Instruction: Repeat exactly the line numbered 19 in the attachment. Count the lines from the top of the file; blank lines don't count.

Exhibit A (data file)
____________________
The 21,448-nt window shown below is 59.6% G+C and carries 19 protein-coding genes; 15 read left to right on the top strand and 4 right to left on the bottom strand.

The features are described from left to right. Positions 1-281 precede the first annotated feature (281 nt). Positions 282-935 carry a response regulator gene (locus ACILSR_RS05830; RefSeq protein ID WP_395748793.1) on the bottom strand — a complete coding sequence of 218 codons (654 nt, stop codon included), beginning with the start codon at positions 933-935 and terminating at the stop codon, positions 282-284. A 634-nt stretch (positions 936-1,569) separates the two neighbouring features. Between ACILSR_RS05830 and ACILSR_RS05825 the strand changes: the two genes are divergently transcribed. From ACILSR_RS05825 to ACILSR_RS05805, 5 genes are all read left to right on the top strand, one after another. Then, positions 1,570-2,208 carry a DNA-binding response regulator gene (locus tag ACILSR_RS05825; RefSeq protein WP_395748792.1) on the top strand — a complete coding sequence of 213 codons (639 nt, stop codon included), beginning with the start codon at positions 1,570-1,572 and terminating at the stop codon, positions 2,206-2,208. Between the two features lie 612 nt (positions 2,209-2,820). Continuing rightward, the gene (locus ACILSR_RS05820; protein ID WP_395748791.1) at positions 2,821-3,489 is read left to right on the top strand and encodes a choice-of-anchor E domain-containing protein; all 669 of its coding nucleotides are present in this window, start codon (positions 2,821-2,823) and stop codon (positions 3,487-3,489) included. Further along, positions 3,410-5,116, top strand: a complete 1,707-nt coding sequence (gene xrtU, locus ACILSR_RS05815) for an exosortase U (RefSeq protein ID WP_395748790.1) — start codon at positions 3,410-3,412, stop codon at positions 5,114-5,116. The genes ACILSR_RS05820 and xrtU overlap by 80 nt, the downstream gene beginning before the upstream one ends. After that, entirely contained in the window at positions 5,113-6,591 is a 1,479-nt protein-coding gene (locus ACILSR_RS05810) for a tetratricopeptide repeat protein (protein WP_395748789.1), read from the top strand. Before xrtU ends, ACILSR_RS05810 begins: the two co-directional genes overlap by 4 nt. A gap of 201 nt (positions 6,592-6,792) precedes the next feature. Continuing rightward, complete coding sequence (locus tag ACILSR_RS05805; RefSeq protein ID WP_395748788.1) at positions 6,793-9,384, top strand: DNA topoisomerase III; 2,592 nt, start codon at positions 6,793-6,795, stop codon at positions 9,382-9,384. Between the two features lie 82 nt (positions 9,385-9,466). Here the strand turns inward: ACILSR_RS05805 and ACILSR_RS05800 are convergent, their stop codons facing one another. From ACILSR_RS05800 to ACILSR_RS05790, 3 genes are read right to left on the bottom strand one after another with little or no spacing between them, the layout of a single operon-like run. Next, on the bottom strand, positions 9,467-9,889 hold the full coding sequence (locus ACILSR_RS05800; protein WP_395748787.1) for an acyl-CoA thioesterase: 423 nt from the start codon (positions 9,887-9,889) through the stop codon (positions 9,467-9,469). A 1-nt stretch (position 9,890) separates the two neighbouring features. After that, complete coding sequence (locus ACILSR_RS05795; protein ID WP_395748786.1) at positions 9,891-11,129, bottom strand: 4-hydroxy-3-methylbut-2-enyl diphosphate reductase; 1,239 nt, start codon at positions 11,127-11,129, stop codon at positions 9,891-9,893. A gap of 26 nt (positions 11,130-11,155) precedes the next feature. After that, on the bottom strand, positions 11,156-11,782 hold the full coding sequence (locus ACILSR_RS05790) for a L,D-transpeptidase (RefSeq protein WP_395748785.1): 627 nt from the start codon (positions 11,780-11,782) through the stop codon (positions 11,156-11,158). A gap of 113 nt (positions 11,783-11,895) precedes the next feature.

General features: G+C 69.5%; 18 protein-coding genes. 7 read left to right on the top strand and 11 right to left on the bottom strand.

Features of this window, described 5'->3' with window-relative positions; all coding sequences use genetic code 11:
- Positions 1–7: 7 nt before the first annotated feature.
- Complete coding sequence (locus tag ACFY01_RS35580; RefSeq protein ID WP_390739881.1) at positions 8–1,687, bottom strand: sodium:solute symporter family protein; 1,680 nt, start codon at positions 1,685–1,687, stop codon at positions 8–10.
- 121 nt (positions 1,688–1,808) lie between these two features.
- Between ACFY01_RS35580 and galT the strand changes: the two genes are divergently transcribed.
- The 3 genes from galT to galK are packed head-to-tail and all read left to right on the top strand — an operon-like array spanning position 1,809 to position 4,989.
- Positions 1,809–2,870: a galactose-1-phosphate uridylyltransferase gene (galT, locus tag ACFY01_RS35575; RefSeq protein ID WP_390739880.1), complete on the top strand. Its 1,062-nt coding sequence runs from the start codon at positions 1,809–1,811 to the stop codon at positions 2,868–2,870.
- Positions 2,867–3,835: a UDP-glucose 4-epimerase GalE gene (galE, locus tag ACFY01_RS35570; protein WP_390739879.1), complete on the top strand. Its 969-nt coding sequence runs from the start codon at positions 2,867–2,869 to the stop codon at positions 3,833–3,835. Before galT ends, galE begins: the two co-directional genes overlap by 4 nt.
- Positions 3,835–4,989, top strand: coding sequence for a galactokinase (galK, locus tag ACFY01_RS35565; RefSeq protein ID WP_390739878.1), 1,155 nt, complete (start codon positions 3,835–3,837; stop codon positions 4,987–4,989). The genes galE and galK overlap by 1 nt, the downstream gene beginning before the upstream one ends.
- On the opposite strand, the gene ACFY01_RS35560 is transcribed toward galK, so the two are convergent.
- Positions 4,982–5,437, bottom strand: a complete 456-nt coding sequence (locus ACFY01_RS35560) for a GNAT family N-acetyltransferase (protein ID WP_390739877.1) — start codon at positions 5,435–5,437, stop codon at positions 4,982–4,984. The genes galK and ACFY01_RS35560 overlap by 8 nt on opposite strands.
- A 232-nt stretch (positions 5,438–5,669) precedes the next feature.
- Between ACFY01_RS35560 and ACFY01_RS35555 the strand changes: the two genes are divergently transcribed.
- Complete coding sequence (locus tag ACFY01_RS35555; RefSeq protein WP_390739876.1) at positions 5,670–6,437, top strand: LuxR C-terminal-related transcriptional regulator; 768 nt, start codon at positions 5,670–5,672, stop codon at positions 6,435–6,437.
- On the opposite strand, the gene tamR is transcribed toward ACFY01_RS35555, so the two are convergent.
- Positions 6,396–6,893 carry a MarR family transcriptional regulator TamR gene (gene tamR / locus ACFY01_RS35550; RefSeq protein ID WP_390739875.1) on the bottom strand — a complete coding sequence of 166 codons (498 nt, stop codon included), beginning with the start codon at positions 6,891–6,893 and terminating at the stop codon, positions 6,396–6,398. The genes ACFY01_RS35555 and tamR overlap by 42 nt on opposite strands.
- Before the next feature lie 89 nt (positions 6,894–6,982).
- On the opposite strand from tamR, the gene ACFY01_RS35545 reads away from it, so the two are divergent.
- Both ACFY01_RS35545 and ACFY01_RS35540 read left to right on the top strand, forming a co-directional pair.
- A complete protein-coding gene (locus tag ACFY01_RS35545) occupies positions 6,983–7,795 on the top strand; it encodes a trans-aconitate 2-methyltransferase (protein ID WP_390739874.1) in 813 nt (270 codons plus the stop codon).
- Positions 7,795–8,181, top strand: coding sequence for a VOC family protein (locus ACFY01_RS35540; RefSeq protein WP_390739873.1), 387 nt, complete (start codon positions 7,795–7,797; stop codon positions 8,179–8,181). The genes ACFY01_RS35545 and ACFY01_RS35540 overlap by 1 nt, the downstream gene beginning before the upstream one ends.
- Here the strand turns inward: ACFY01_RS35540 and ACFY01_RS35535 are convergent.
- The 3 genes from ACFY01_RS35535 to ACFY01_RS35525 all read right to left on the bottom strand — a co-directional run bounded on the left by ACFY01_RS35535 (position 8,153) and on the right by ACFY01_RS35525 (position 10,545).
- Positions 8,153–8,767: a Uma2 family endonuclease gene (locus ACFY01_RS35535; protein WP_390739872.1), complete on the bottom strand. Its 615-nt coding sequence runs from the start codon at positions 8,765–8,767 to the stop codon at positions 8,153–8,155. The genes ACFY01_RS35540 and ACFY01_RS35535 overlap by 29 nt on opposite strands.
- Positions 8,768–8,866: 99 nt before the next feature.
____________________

- Positions 6,396–6,893 carry a MarR family transcriptional regulator TamR gene (gene tamR / locus ACFY01_RS35550; RefSeq protein ID WP_390739875.1) on the bottom strand — a complete coding sequence of 166 codons (498 nt, stop codon included), beginning with the start codon at positions 6,891–6,893 and terminating at the stop codon, positions 6,396–6,398. The genes ACFY01_RS35555 and tamR overlap by 42 nt on opposite strands.